Transcribing “See You on the Bookshelf”
Sunday Letter | #322
This week I rolled out something I’ve been meaning to tackle for a while: full audio transcripts for “See You on the Bookshelf”, the podcast I produced in 2017 about how See You in the Cosmos went from manuscript to published book.
I’m pretty satisfied with both the end result and process. I’d inconsistently transcribed parts of interviews while I was producing each episode, but digging those out and trying to piece them together turned out to be more trouble than it was worth. So I ended up just running the final audio files through Descript to generate the initial text. (Descript, by the way, is every bit as magical as its marketing page makes it out to be; I wish it’d been around when I was working on this podcast.)
Once I had the rough transcripts, I re-listened to each episode and made corrections along the way. After this initial pass, I made one more pass to lightly edit the text for clarity and readability. Most of the episodes are 20–30 minutes long; I estimate it took me about an hour per episode, per pass. So in total, I probably spent in the ballpark of 30–40 hours on the transcription work.
Could I have paid someone to do this? Yes. But I’m glad I didn’t, because the process itself was so rewarding. I got to reconnect with people and ideas, and rediscover my gratitude for everything and everyone that’s involved in making a book, a book – particularly the folks who (unlike my editor) I don’t have much interaction with during earlier drafts. I also found that there were some episodes, like the Librarian Conference and Book Tour ones, that were better than I’d remembered. That I’d consider even today to be – dare I toot my own horn – darn good pieces of audio.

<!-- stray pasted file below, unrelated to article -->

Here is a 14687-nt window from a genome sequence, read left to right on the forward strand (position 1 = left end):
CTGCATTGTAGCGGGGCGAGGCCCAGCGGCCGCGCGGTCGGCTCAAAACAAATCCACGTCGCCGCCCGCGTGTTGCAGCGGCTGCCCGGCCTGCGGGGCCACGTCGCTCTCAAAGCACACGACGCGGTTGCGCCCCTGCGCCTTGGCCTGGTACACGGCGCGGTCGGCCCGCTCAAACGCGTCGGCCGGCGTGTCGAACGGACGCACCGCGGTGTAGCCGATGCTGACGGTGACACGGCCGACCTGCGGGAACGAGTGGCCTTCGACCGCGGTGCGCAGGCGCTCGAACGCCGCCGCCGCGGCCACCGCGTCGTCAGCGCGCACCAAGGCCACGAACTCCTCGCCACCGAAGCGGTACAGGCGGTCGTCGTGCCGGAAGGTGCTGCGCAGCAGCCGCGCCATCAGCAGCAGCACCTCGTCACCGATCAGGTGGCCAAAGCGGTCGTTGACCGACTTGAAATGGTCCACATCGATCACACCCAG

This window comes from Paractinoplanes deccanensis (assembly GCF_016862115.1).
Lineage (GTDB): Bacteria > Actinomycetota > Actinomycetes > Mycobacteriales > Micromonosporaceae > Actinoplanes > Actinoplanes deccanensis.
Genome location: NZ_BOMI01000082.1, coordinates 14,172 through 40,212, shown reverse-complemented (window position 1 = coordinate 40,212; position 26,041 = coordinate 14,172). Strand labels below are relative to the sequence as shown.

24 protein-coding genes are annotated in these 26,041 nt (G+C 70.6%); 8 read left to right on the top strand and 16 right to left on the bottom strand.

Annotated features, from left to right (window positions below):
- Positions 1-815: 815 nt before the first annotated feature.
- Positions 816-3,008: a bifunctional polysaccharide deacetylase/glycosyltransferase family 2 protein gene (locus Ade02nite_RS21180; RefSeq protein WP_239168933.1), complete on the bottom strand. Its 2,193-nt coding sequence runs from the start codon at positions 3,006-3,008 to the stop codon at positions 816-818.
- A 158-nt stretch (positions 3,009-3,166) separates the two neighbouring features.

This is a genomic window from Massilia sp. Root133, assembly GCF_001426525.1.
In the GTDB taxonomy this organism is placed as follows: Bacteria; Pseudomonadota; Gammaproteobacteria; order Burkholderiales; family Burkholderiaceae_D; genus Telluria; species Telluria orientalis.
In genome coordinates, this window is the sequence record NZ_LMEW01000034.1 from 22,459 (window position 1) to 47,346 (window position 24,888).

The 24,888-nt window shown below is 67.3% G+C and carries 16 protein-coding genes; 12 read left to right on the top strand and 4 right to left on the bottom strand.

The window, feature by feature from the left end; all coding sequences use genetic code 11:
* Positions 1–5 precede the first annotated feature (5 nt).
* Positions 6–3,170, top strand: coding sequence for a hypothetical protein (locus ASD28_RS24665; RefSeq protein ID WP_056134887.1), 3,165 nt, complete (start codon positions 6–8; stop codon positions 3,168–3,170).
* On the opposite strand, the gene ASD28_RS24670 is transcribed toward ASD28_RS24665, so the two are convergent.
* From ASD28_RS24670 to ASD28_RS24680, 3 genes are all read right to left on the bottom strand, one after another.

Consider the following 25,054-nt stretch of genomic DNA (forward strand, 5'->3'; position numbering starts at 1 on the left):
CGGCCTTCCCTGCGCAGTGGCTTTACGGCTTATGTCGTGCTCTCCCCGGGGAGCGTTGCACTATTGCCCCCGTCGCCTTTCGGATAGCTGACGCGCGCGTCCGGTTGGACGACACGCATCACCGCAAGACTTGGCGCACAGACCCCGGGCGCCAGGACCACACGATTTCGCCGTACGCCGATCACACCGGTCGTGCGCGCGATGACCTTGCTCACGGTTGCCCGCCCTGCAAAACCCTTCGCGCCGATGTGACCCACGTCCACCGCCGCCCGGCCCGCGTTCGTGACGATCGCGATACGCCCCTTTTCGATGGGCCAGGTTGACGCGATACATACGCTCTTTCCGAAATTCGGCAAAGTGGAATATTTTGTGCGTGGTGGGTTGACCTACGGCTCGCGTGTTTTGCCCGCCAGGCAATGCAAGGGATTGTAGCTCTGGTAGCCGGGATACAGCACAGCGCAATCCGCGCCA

To automate or outsource any more than I did, whether to a piece of software or another human being, would have, I think, been to deprive myself of the full effect of these feelings. It was a semi-conscious, not-entirely-intentional refusal – a tiny little no – and it turned out to be a good one.
This transcript archive is also the first of several member-supported projects I hope to launch in the first two months of this year. I’ve been doing a poor job of promoting the membership program, but the regular support of readers like you have helped sustain me, especially through an uneven 2020. If you find value in weekly letters like these, and in the other things I write and make, be it books or podcasts, please consider supporting me for as little as $3/month.